Orange 21’s September 30 Quarter: Sales are Up, But So Is the Loss

This is one of the few times where it makes sense to start on the balance sheet to really understand what’s going on. It shows stockholders’ equity of a negative $4.3 million. How, you might ask, are they paying their bills? If you look under liabilities, you’ll see a “Note payable to stockholder” of $10.5 million.

That $10.5 million is owed to Costa Brava. Costa Brava “beneficially owns” approximately 50% (depends on how you calculate) of Orange 21’s common stock. The sole general partner of Costa Brava is Mr. Seth Hamot, who is the Chairman of the Board of Orange 21. To put it succinctly, if Mr. Hamot didn’t have a whole lot of money and wasn’t willing to lend a bunch of it to Orange 21, the company would have been closed or sold long ago.

It would be great fun to speculate on why this company went public in the first place, what the original plans for the public platform was, and why Mr. Hamot has been willing to commit this level of resources to the company (more to come according to the 10Q). But it would be only speculation and I guess I’ll stick to what we know. In any event, the fact that it is public has allowed us to watch it move through various management and strategic direction changes, and it’s been interesting. It continues to be interesting actually.
Since the end of the September 30 quarter, former CEO Carol Montgomery has resigned and been added to the board of directors. Michael Marcks is the new CEO, consultant Michael Angel has become the permanent CFO, and Greg Hagerman is the Executive VP for Sales and Operations. Meanwhile, as reported in the 10Q, the company has given up on its licensing agreements with O’Neill, Melodies by MJB, and Margaritaville and is still feeling the impact of the sale of its Italian factory (LEM). I should point out that I thought the licensing agreements were a good idea because, if successful, they’d give the company volume it needed to cover expenses it was going to incur in growing the Spy brand. I don’t know if licensing turned out to just be a bad idea or if there was some slippage in implementing the strategy.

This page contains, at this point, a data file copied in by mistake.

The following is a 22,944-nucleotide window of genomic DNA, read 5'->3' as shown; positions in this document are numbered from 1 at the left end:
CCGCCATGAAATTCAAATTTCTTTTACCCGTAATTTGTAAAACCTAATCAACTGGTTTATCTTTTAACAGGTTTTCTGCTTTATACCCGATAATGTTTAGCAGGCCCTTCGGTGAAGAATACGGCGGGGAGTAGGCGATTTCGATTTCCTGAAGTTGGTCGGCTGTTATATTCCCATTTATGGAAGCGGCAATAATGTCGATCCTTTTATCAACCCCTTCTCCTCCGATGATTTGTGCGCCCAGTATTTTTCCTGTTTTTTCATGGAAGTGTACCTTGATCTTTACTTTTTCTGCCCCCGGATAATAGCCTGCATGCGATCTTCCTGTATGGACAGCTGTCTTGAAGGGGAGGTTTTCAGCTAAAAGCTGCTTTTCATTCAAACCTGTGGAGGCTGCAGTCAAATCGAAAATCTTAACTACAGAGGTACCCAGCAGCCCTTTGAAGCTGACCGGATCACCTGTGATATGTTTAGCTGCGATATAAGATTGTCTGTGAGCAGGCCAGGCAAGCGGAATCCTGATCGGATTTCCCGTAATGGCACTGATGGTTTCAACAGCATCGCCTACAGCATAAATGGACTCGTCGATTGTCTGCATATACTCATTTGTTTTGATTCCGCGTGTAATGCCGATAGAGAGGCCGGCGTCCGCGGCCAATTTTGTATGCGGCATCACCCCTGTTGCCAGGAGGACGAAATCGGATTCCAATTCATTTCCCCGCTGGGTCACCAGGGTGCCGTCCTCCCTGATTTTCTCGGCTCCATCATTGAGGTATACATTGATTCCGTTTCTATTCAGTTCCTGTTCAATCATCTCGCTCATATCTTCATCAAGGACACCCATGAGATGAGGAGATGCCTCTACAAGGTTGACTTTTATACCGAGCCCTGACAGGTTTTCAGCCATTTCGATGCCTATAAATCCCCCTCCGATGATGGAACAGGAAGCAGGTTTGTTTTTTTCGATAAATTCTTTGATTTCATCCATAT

Anyway, all this stuff has and is costing them a lot of money. They are refocused now on growing the Spy brand. Here’s how the company put it:
“We have recently decided to focus our development, marketing and sales activity on our SPY products. As part of that focus, we decided to cease any new purchase orders of additional inventory for the O’Neill , Melodies by MJB or Margaritaville eyewear brands.”
Reported sales for the quarter were up 11.7% to $9.2 million. If we ignore the LEM sales in the September 30 quarter last year, we see that proforma sales actually increased by $2.3 million, from $6.9 million to $9.2 million. Sales of Spy products were up $1.6 million. Closeout sales during the quarter were $900,000 and were primarily O’Neill and Melodies by MJB product. Sunglasses and goggles represented 57% and 43% of sales, respectively, during the quarter.